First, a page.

Construction Near on Sam's Branch Greenway
The Clayton Town Council has awarded a $443,273 contract to the local J.W. Grand company to build a 1.2-mile greenway along Sam's Branch from the Neuse River to North O'Neil Street, part of a plan to provide a recreational walking trail through town connecting with the Mountains-to-Sea Trail.
The local firm's price, the lowest of seven bids on the project, is much less than the $600,000 set aside for the Sam's Branch Greenway by the NC Dept. of Transportation, which means the project could be enhanced by adding more facilities, such as improvemets to the trailhead for improved hiker and vehicle access. Town Manager Steve Biggs said town officials will consider a range of options which would also be subject to approval by DOT.
Plans call for a 10-foot-wide asphalt multi-purpose trail with stabilized shoulders, suitable for both bicycles and pedestrians. It will connect with the section of the Mountains-to-Sea Trail that snakes through Johnston County near the Neuse River. Work is expected to begin later this month, with completion by the end of the year.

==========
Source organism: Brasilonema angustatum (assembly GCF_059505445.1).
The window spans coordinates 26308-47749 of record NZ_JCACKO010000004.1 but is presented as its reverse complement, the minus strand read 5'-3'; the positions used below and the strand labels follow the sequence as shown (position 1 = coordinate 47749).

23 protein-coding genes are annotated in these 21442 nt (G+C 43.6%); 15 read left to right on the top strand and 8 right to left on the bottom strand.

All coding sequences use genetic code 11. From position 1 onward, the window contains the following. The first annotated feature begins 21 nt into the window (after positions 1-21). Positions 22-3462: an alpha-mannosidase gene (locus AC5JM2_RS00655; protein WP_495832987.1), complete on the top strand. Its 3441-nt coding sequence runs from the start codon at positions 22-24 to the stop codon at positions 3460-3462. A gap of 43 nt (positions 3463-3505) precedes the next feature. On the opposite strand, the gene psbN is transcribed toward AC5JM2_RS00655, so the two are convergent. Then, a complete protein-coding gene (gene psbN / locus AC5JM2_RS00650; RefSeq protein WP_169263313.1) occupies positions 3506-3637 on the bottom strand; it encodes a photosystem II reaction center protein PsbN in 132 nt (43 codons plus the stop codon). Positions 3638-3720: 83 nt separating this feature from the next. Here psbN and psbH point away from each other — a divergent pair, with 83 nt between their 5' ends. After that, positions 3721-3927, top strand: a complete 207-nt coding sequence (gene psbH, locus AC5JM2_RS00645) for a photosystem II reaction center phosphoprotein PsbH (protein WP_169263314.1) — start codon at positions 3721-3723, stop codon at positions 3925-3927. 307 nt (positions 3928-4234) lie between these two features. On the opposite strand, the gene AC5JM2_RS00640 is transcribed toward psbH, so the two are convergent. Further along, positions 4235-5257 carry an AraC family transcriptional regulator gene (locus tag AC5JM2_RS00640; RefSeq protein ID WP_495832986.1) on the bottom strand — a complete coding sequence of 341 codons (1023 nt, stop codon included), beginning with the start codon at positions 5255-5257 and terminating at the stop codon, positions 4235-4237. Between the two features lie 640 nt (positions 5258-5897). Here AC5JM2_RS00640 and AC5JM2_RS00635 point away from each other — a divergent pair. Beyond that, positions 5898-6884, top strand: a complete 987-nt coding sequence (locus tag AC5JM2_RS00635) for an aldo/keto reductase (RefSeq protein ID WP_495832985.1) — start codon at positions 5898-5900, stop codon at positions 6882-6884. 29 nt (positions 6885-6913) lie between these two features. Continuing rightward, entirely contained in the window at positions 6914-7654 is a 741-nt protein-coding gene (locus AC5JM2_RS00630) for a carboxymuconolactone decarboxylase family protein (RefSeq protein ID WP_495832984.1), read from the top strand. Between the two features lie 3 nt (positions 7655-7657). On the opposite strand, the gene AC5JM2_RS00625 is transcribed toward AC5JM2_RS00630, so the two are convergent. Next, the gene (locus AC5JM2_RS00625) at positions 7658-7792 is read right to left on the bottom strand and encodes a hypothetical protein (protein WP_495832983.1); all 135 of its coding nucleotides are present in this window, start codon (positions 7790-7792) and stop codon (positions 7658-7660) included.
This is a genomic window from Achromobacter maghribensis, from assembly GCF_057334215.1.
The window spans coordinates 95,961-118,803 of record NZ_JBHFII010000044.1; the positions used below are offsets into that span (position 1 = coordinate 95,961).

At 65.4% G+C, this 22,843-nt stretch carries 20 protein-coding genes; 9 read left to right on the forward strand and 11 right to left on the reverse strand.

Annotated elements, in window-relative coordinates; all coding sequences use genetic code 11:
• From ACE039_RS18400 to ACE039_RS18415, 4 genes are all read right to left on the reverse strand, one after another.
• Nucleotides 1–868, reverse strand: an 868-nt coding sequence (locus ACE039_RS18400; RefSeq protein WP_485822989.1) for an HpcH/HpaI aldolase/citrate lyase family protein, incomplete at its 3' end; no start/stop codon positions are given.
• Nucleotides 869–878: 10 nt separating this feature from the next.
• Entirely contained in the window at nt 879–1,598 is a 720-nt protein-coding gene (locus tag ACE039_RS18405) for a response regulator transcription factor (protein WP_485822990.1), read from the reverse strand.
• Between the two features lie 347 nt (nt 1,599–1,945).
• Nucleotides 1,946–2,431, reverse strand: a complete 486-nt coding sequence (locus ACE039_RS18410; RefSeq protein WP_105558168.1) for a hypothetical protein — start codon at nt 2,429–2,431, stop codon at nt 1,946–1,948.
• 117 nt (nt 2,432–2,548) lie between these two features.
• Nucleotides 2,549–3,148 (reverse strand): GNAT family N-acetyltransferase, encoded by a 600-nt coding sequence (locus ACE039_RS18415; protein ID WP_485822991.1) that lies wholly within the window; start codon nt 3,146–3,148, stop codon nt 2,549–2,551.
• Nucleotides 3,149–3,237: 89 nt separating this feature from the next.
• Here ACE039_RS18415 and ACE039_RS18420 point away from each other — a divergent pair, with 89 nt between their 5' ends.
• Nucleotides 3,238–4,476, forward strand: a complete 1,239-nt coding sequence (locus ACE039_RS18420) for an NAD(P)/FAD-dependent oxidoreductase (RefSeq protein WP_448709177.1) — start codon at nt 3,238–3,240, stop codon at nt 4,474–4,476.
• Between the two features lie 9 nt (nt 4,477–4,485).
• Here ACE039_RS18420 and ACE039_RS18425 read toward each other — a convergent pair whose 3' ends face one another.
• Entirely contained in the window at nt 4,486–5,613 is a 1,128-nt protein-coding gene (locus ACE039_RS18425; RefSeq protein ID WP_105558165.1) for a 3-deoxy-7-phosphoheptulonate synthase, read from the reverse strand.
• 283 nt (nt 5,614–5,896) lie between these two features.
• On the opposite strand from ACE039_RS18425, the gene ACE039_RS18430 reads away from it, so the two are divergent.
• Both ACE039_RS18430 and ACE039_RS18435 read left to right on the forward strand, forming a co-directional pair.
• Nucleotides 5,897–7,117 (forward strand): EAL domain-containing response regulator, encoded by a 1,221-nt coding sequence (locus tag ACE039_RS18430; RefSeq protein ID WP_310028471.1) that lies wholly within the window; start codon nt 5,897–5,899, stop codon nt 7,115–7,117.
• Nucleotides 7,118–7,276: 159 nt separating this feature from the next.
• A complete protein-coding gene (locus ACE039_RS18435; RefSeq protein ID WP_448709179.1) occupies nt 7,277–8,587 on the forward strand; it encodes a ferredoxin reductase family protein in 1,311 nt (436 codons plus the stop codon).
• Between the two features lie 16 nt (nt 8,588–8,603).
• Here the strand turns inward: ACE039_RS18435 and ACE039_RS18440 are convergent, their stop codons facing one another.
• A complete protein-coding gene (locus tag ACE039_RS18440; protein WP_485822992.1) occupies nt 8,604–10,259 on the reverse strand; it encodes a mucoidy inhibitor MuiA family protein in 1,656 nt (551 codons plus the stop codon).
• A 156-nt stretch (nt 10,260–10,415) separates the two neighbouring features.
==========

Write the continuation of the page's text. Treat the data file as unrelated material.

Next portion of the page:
"Both this trail and the segment of the Mountains-to-Sea Trail that comes though Johnston County are huge for this area," said Parks & Recreation Director Larry Bailey.
Long range plans call for the Greenway to connect with Legend Park and Municipal Park and to eventually extend to Clemmons State Forest. Additional sections will be constructed as funding becomes available.
Greenways that would allow residents to safely walk across parts of town have long been part of the planning process here. The Mountains-to-Sea-Trail fits right in.
The 1,000 miles of paths and bike trails that make up the Mountains-to-Sea Trail will wind from Clingman's Dome in the Great Smokey Mountains National Park to Jockey's Ridge State Park at the Atlantic Ocean. It wanders through 37 counties, three national parks, two national forests, several state parks, two national wildlife refuges, two wilderness areas, a number of swamps, several major rivers, and hundreds of lakes. The mainline distance is between 935 and 945 miles, but with ferry rides, spur trails to scenic overlooks and side trails to campsites, the actual journey will fall just short of 1,000 miles.
Spurred on by volunteers who spend weekends clearing the way, the Trail, a dream that began in the 1970s, is quickly becoming a reality.